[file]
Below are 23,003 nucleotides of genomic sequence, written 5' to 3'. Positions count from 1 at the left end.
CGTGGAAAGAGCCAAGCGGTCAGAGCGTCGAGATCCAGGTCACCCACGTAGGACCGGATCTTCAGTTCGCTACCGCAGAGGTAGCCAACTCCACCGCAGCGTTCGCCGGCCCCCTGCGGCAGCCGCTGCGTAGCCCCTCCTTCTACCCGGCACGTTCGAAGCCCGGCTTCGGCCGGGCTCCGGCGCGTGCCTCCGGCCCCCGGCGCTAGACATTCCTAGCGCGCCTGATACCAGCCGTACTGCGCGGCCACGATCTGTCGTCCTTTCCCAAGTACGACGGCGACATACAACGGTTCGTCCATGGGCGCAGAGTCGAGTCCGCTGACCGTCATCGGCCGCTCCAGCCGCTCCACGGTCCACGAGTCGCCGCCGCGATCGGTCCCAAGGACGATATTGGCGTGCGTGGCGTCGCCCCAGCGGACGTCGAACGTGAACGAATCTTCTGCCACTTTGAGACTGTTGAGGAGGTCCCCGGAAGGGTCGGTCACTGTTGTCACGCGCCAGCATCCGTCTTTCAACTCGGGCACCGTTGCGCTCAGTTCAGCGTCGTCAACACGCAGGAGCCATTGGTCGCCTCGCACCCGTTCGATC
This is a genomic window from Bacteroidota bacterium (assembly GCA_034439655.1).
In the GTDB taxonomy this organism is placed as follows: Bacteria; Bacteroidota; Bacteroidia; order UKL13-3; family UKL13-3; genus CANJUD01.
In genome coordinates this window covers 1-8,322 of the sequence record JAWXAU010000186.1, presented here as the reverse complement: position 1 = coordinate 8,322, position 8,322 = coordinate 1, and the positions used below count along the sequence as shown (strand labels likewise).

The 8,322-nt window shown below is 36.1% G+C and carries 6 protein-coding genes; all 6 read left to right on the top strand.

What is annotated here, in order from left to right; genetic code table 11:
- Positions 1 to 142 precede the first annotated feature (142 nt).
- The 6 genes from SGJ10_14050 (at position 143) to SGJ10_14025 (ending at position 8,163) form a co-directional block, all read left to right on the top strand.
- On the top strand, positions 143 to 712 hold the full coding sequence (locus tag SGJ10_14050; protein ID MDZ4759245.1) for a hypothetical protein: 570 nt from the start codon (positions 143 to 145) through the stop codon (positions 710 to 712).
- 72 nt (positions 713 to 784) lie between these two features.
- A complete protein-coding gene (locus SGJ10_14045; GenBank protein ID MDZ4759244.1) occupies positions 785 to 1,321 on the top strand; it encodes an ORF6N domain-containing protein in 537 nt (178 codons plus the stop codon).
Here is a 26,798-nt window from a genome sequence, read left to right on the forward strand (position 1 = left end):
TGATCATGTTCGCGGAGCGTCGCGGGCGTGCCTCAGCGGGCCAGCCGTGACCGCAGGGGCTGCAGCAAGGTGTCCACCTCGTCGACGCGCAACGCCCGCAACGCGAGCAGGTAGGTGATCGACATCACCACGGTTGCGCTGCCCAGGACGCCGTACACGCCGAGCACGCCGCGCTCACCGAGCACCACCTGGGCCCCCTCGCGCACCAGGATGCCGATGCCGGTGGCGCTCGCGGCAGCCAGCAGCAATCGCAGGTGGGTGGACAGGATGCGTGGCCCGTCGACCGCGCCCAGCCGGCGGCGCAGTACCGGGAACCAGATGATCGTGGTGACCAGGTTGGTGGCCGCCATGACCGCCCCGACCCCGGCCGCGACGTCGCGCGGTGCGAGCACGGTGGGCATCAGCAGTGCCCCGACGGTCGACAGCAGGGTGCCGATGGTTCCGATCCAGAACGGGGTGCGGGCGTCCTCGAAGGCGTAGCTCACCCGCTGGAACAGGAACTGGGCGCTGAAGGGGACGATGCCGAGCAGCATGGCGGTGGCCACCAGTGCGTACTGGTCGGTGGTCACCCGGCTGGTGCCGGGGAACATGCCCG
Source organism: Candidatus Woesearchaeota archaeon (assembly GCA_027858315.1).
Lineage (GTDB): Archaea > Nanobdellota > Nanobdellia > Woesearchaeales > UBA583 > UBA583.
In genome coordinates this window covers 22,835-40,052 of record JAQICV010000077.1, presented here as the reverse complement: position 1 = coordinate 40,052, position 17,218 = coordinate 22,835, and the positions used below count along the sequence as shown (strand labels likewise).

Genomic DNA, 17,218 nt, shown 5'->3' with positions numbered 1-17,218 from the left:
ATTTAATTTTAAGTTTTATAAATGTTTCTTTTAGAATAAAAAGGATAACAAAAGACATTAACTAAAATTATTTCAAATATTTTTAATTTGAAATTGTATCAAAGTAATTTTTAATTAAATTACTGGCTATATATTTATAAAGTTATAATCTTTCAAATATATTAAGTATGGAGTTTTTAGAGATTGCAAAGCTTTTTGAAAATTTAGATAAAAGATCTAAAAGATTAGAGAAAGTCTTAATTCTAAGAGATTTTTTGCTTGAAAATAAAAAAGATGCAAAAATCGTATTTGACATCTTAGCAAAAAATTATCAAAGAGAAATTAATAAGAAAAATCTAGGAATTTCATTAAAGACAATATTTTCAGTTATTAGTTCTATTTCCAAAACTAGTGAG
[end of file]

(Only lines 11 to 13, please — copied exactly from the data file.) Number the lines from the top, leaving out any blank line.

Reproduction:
- 72 nt (positions 713 to 784) lie between these two features.
- A complete protein-coding gene (locus SGJ10_14045; GenBank protein ID MDZ4759244.1) occupies positions 785 to 1,321 on the top strand; it encodes an ORF6N domain-containing protein in 537 nt (178 codons plus the stop codon).
Here is a 26,798-nt window from a genome sequence, read left to right on the forward strand (position 1 = left end):